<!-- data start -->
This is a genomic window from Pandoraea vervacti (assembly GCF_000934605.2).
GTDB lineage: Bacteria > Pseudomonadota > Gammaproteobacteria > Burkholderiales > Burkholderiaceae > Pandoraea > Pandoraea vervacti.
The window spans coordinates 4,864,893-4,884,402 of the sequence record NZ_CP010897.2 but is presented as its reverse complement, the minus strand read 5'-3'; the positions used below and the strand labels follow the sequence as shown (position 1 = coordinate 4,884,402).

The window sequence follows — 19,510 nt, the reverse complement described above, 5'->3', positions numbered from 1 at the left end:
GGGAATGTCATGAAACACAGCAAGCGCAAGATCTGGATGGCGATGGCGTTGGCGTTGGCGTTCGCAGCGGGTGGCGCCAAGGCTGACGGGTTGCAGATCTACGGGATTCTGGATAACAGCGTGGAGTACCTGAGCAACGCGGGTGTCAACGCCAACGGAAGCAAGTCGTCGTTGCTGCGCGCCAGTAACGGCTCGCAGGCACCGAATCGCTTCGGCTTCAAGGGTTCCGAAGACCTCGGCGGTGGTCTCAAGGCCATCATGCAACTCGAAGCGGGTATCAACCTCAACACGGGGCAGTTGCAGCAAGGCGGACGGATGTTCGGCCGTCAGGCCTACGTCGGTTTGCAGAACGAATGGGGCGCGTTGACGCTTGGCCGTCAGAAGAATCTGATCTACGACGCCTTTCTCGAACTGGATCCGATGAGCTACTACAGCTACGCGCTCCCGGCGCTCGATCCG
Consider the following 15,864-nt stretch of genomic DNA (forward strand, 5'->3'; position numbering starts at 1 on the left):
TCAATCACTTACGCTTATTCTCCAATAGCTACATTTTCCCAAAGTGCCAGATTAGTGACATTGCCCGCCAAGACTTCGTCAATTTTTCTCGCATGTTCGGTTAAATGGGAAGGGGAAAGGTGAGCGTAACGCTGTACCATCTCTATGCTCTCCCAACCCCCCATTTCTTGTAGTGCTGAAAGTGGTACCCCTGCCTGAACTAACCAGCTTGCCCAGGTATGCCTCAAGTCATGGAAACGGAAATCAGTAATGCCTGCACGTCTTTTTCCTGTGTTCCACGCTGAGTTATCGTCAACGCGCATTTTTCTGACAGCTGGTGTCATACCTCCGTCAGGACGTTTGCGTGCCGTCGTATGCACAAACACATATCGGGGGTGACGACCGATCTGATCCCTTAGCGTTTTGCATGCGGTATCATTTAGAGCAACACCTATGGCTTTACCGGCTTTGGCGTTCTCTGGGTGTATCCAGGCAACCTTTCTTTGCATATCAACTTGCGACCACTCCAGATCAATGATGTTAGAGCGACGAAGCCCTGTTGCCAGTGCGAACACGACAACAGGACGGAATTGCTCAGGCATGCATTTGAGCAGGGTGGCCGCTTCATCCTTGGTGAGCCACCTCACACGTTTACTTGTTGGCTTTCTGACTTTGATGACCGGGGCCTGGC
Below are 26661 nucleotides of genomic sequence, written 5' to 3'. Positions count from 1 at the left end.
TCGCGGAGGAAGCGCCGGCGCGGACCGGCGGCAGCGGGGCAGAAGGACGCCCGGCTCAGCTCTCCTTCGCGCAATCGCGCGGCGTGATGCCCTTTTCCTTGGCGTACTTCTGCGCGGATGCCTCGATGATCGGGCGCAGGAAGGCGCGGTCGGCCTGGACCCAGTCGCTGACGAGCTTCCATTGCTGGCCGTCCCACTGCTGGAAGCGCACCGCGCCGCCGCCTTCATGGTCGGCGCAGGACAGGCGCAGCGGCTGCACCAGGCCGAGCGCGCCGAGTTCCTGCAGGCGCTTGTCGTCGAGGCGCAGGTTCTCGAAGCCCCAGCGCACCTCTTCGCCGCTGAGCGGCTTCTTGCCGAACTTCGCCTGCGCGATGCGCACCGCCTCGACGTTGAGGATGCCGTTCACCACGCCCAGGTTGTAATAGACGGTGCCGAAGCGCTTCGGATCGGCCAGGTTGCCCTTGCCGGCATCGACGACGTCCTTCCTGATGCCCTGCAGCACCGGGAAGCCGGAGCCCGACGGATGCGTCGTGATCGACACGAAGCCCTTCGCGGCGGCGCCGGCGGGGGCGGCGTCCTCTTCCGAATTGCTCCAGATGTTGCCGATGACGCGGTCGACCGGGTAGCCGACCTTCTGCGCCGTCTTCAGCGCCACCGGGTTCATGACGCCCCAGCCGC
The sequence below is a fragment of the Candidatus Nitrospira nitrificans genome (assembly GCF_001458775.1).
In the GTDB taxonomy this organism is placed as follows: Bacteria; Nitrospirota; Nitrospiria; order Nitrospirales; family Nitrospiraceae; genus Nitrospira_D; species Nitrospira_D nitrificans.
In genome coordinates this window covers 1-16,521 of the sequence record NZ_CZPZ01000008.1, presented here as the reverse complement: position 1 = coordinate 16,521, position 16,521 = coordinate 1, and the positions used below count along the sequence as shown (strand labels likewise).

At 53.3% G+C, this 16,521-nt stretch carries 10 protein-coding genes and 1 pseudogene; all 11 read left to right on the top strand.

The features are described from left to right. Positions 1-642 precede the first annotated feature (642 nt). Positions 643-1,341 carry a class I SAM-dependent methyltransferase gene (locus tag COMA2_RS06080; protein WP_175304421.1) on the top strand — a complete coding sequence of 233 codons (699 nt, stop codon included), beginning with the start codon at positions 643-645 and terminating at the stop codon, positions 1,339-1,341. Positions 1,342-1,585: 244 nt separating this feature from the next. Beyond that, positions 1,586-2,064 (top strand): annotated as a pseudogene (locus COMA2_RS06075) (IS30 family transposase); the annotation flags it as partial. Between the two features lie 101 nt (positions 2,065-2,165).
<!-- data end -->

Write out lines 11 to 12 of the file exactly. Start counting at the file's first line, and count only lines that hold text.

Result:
In the GTDB taxonomy this organism is placed as follows: Bacteria; Nitrospirota; Nitrospiria; order Nitrospirales; family Nitrospiraceae; genus Nitrospira_D; species Nitrospira_D nitrificans.
In genome coordinates this window covers 1-16,521 of the sequence record NZ_CZPZ01000008.1, presented here as the reverse complement: position 1 = coordinate 16,521, position 16,521 = coordinate 1, and the positions used below count along the sequence as shown (strand labels likewise).